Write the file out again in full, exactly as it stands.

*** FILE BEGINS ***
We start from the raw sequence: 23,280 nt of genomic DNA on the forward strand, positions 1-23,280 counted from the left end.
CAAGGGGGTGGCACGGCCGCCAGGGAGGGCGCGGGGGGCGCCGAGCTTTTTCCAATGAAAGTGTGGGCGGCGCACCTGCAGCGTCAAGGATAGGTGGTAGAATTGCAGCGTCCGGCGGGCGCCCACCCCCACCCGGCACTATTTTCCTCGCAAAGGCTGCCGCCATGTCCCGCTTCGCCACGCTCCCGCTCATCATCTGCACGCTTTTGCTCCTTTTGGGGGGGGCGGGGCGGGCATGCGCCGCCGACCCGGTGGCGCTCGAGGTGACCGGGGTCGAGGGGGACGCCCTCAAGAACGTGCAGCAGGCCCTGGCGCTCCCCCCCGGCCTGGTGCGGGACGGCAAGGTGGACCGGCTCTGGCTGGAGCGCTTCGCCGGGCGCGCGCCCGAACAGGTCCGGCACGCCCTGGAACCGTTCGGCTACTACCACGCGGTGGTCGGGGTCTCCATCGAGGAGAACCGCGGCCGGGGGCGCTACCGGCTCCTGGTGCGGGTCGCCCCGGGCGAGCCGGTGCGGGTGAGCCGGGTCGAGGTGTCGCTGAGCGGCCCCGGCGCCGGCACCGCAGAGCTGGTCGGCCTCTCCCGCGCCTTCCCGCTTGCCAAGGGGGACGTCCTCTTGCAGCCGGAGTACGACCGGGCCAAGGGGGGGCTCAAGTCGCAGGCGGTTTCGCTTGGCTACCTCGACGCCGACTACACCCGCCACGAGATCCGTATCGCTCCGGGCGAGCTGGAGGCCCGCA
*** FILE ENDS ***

We start from the raw sequence: 23,280 nt of genomic DNA on the forward strand, positions 1-23,280 counted from the left end.
CAAGGGGGTGGCACGGCCGCCAGGGAGGGCGCGGGGGGCGCCGAGCTTTTTCCAATGAAAGTGTGGGCGGCGCACCTGCAGCGTCAAGGATAGGTGGTAGAATTGCAGCGTCCGGCGGGCGCCCACCCCCACCCGGCACTATTTTCCTCGCAAAGGCTGCCGCCATGTCCCGCTTCGCCACGCTCCCGCTCATCATCTGCACGCTTTTGCTCCTTTTGGGGGGGGCGGGGCGGGCATGCGCCGCCGACCCGGTGGCGCTCGAGGTGACCGGGGTCGAGGGGGACGCCCTCAAGAACGTGCAGCAGGCCCTGGCGCTCCCCCCCGGCCTGGTGCGGGACGGCAAGGTGGACCGGCTCTGGCTGGAGCGCTTCGCCGGGCGCGCGCCCGAACAGGTCCGGCACGCCCTGGAACCGTTCGGCTACTACCACGCGGTGGTCGGGGTCTCCATCGAGGAGAACCGCGGCCGGGGGCGCTACCGGCTCCTGGTGCGGGTCGCCCCGGGCGAGCCGGTGCGGGTGAGCCGGGTCGAGGTGTCGCTGAGCGGCCCCGGCGCCGGCACCGCAGAGCTGGTCGGCCTCTCCCGCGCCTTCCCGCTTGCCAAGGGGGACGTCCTCTTGCAGCCGGAGTACGACCGGGCCAAGGGGGGGCTCAAGTCGCAGGCGGTTTCGCTTGGCTACCTCGACGCCGACTACACCCGCCACGAGATCCGTATCGCTCCGGGCGAGCTGGAGGCCCGCA